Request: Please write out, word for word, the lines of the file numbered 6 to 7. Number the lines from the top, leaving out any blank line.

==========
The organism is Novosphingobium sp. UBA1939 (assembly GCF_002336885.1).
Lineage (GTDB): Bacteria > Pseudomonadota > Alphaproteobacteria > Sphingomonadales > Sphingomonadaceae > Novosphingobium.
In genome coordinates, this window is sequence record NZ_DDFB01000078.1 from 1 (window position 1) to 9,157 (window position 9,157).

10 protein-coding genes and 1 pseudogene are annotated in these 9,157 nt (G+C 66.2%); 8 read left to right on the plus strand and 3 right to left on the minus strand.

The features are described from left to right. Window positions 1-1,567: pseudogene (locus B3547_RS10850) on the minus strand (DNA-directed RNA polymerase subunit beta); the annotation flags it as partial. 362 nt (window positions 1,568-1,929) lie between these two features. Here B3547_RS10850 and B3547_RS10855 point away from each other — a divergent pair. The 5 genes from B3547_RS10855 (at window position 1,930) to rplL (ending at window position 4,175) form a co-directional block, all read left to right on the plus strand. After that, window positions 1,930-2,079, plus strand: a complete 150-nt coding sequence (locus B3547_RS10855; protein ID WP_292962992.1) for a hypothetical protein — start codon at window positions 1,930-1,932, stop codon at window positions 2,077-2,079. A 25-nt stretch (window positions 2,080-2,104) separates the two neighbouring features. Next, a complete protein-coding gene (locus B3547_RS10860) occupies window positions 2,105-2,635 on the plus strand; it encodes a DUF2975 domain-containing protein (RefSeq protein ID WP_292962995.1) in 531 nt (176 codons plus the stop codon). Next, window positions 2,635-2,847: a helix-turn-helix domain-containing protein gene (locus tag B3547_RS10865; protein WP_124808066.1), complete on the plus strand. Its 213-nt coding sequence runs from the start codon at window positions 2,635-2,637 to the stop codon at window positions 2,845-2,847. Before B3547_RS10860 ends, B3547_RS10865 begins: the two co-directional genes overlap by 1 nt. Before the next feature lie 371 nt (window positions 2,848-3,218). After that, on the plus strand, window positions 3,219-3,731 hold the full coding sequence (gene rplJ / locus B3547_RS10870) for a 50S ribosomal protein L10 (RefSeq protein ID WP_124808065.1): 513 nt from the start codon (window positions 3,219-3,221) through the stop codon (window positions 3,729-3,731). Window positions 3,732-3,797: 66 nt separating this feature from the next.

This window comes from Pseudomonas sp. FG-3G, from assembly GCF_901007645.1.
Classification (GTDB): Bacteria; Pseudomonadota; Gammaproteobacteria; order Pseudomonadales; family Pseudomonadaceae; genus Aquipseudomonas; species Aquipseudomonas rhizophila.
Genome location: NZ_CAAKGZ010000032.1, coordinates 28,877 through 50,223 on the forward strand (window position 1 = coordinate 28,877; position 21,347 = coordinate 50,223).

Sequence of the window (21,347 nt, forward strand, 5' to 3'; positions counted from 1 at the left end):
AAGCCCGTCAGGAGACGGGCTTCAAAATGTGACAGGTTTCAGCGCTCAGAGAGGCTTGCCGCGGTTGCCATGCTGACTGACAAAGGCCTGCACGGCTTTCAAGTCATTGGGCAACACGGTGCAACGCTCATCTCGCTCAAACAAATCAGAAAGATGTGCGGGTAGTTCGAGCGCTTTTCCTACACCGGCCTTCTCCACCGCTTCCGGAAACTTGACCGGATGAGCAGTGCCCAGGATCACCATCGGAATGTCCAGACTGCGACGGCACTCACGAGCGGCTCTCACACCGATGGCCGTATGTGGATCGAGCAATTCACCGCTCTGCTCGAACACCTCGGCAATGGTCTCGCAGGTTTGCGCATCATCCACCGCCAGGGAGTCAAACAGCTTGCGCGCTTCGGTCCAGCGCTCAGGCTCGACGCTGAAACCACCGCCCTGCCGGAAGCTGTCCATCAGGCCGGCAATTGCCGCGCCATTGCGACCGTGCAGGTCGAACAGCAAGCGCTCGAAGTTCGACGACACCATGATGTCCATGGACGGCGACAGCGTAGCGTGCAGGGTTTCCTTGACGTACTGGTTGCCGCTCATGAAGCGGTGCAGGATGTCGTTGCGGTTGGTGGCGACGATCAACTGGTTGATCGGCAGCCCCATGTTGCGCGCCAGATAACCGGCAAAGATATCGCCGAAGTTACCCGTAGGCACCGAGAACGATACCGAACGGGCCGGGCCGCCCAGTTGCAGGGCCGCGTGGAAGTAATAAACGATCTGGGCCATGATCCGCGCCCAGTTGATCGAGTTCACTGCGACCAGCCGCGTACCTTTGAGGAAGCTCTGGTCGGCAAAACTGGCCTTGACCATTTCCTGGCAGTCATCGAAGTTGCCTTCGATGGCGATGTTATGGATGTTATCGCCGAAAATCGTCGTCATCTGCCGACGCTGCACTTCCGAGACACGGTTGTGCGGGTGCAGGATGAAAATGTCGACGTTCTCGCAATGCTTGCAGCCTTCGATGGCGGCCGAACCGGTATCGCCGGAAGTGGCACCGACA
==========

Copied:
This window comes from Pseudomonas sp. FG-3G, from assembly GCF_901007645.1.
Classification (GTDB): Bacteria; Pseudomonadota; Gammaproteobacteria; order Pseudomonadales; family Pseudomonadaceae; genus Aquipseudomonas; species Aquipseudomonas rhizophila.